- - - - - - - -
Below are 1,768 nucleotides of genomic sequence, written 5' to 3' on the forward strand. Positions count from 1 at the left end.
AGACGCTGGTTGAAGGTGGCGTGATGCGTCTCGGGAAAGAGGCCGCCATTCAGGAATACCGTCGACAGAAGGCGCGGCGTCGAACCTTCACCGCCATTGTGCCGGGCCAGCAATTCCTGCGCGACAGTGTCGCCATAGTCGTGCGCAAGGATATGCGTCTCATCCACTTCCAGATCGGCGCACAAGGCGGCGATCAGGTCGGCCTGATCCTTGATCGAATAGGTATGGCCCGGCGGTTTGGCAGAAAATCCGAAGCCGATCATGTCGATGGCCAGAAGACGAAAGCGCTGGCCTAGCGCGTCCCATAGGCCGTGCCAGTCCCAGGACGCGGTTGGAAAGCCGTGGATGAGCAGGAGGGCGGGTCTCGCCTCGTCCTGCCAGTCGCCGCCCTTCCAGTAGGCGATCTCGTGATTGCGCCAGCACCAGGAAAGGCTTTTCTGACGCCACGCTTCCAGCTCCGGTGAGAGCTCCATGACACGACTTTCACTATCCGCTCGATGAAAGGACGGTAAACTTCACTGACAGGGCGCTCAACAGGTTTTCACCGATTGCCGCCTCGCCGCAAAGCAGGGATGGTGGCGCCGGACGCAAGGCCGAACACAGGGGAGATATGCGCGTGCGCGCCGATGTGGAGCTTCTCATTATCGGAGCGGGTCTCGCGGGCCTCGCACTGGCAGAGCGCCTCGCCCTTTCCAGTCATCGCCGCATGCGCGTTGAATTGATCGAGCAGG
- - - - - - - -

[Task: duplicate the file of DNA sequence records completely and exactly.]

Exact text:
Below are 1,768 nucleotides of genomic sequence, written 5' to 3' on the forward strand. Positions count from 1 at the left end.
AGACGCTGGTTGAAGGTGGCGTGATGCGTCTCGGGAAAGAGGCCGCCATTCAGGAATACCGTCGACAGAAGGCGCGGCGTCGAACCTTCACCGCCATTGTGCCGGGCCAGCAATTCCTGCGCGACAGTGTCGCCATAGTCGTGCGCAAGGATATGCGTCTCATCCACTTCCAGATCGGCGCACAAGGCGGCGATCAGGTCGGCCTGATCCTTGATCGAATAGGTATGGCCCGGCGGTTTGGCAGAAAATCCGAAGCCGATCATGTCGATGGCCAGAAGACGAAAGCGCTGGCCTAGCGCGTCCCATAGGCCGTGCCAGTCCCAGGACGCGGTTGGAAAGCCGTGGATGAGCAGGAGGGCGGGTCTCGCCTCGTCCTGCCAGTCGCCGCCCTTCCAGTAGGCGATCTCGTGATTGCGCCAGCACCAGGAAAGGCTTTTCTGACGCCACGCTTCCAGCTCCGGTGAGAGCTCCATGACACGACTTTCACTATCCGCTCGATGAAAGGACGGTAAACTTCACTGACAGGGCGCTCAACAGGTTTTCACCGATTGCCGCCTCGCCGCAAAGCAGGGATGGTGGCGCCGGACGCAAGGCCGAACACAGGGGAGATATGCGCGTGCGCGCCGATGTGGAGCTTCTCATTATCGGAGCGGGTCTCGCGGGCCTCGCACTGGCAGAGCGCCTCGCCCTTTCCAGTCATCGCCGCATGCGCGTTGAATTGATCGAGCAGG